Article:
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Lesson 9: Finishing a Monument, Proposal and Maquette


Students will finish their monument by adding more shapes, texture, or imagery. 

Grade Level



Cardboard construction

Theme/ Big Idea

Artists make monuments using three-dimensional design concepts and principles and create meaning through materials to communicate their ideas to an audience.

Essential Question

How can artists construct and build with cardboard to create a monument that represents a person, place, or idea that is important to them? 

  • Unit & Lessons
  • Video
  • Teaching Guide

Materials and Tools

  • Your base and work from last week  
  • Smooth cardboard
  • Found paper
  • Collage materials
  • Optional: drawing materials and sketches from your sketchbook.
  • Finishing the Monument video
  • Student Slides: Finishing the Monument


Note: The following steps are written with sample language you may use with your students as you go through the lesson. Explain to students that the slides and the video they see during the lesson will be shared with them so they can review the lesson on their own and continue to make more art.

Step 1: Introduction, Watch Finishing the Monument Video (12 minutes)

In the previous lesson we looked at Alison Saar’s Swing Low: Harriet Tubman Memorial and Maya Lin’s Vietnam Veterans Memorial and learned that artists add details to monuments for symbolic or narrative purposes. 

Today you will complete your monument by adding shapes, texture, or imagery to further describe the meaning and symbolism in your monument. Watch the Finishing the Monument video to begin thinking about what details you may want to add to your work. 

Step 2: Close looking, with Student Slides #3-7 (10-15 minutes)

Let’s look at how artists Nick Cave and Geoffrey Farmer used details to further describe their ideas in sculpture.

Look closely at the image of A·mal·gam by Nick Cave on Slides #3-5. This is the artist’s proposal for the High Line Plinth in New York City. 

Nick Cave, Amalgam
  • What do you notice?
  • What does this sculpture make you think of?

The definition of amalgam is a mixture or blend. 

  • What evidence of mixing and/or blending can you find in this sculpture?

Now let’s zoom in to see the details of the sculpture on slides #4 and 5. 

Nick Cave, Amalgam
  • What do you notice? 
  • What details did the artist include? 
  • What new ideas do you have about the sculpture now that you’ve seen it up close?

Look at the work of Geoffrey Farmer on Slides #6 and 7. Geoffrey Farmer is an artist who uses collage to add imagery to his sculptures. 

Geoffrey Farmer, The Surgeon and the Photographer. 2010.
  • What do you notice?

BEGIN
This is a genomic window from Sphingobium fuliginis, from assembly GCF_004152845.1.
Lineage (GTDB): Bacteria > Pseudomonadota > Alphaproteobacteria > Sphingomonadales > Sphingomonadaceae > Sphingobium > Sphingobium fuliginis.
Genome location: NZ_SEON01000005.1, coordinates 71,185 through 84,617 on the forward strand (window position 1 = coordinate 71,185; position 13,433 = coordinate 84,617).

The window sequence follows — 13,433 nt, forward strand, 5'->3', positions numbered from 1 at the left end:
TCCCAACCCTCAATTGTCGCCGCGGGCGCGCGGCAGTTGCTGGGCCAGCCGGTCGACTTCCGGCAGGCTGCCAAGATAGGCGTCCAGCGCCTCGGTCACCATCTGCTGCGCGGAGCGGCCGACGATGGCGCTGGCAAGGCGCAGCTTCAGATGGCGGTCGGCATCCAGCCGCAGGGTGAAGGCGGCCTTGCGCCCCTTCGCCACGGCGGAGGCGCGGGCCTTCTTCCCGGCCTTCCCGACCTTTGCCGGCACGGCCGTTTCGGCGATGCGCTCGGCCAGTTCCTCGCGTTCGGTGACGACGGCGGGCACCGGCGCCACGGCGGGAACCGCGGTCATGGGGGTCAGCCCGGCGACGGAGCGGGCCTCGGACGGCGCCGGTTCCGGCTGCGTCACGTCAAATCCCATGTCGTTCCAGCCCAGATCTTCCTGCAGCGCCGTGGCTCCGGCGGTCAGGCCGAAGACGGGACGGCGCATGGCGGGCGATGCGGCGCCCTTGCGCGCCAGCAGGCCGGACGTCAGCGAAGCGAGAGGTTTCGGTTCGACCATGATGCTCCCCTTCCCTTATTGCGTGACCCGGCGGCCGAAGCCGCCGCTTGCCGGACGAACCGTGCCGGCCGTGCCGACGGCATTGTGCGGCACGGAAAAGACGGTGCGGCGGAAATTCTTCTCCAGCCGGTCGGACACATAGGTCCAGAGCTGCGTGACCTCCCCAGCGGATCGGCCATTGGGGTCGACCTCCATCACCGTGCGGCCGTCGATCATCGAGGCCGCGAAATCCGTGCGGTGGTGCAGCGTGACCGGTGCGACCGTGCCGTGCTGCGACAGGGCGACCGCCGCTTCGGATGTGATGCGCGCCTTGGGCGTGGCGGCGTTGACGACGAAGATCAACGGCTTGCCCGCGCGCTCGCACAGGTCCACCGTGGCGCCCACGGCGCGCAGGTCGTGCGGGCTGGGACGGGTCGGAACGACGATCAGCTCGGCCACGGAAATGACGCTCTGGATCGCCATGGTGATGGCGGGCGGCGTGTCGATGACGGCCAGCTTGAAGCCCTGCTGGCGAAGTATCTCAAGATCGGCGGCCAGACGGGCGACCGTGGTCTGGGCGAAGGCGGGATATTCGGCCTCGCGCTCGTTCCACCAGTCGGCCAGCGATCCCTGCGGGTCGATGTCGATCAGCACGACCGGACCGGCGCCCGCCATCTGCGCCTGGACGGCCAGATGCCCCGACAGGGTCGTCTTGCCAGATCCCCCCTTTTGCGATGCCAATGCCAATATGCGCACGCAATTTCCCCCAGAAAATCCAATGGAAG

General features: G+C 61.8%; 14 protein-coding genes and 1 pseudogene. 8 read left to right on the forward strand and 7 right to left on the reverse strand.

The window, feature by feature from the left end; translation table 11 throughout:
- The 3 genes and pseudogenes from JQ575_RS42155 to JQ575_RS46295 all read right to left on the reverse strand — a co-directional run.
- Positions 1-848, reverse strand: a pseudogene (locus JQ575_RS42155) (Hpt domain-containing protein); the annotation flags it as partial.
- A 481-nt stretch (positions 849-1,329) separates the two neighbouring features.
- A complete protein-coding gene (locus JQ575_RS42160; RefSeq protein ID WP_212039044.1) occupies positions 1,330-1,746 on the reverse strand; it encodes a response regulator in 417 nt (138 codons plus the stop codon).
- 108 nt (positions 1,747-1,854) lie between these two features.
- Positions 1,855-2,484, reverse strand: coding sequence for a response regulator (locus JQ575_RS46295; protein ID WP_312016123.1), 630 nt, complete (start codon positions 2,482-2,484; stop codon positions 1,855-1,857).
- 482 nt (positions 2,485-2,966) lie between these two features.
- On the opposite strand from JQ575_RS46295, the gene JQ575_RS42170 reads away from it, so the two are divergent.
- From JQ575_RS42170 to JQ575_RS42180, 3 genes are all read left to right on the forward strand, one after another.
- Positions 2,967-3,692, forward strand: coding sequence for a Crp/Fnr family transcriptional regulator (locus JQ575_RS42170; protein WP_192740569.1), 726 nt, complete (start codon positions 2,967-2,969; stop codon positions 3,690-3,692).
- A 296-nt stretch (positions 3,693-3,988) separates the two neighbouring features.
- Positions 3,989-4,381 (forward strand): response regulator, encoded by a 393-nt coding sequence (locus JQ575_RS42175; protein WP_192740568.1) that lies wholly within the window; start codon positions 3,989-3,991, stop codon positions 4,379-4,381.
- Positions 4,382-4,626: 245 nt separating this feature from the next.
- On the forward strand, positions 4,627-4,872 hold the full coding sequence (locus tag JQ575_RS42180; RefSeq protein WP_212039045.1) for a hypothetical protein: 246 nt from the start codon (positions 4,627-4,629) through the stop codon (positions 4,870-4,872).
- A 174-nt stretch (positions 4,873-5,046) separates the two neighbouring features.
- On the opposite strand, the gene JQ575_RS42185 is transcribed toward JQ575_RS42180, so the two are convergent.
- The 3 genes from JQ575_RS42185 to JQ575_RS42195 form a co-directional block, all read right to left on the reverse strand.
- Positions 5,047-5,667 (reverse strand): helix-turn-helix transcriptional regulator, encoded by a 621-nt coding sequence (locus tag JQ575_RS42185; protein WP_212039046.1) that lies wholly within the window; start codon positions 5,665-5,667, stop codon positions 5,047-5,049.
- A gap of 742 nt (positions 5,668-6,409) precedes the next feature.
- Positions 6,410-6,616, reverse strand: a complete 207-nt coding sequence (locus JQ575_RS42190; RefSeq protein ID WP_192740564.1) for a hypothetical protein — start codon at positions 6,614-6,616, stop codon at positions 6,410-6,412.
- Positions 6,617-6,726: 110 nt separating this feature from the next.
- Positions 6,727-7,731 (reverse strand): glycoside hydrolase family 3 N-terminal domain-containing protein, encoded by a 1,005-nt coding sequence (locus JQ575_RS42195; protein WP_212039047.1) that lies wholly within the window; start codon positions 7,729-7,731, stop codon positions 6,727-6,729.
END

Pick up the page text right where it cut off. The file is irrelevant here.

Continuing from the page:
• What details did the artist include? 
  • How do the collage images add to the sculptures?

Step 3: Adding Details, with Student Slides #8-14 (30 minutes)

Now it’s time to finish your monument by adding details. We have seen examples of artists who use simple forms, texture, and imagery as details in their work. 

  • What kind of details do you want to add to your work? 

Let’s look at some of the possibilities for adding details to your monument.

Student Slides #8-10: In this example, the artist decided to add images of hands found in a newspaper. What images might you consider adding as details to your monument to further describe your idea? Keep in mind that these images should support what you have already designed. Carefully consider where and how you will add them in relationship to the three-dimensional aspects of your work.

Student Slide #11: In this example, the artist included symbols and text as details. Would a text-based detail or symbol support your monument’s idea? Think about this choice carefully. Less is often times more. The addition of one word or symbol may be enough to communicate your intended message. 
Student Slides #12-14: In this example, the artist used their sketchbook drawing of a large hand holding a paper ballot to create Monument to the Voter. Is there a sketch that you developed that could be used as an interesting focal point in your monument? Think carefully about where you will place the additional image. Explore different compositions until you find a placement that has an integral relationship to the meaning and form of your monument. 

Step 4: Reflection (10 minutes)

Monuments are made to be shared with a community. The artists we explored in these lessons worked with many other people to create and install their monuments. They spoke with other people to help refine their ideas. 

Share your monument with someone you trust. Ask them how they interpret it. Inevitably, they will have their own interpretations. How do you feel about that? What did you learn from what they shared with you?




Nick Cave. A·mal·gam. 2019, installed on the High Line, New York: https://www.thehighline.org/art/projects/nick-cave

More of Nick Cave’s work: https://jackshainman.com/artists/nick_cave

More about Nick Cave’s A·mal·gam: https://jackshainman.com/states_of_being/interventions/bronze_soundsuit 

Geoffrey Farmer. The Surgeon and the Photographer. 2010. Installation view and detail: https://catrionajeffries.com/artists/geoffrey-farmer/exhibitions/the-surgeon-and-the-photographer-january-29-march-6-2010 – 10

More artwork by Geoffrey Farmer: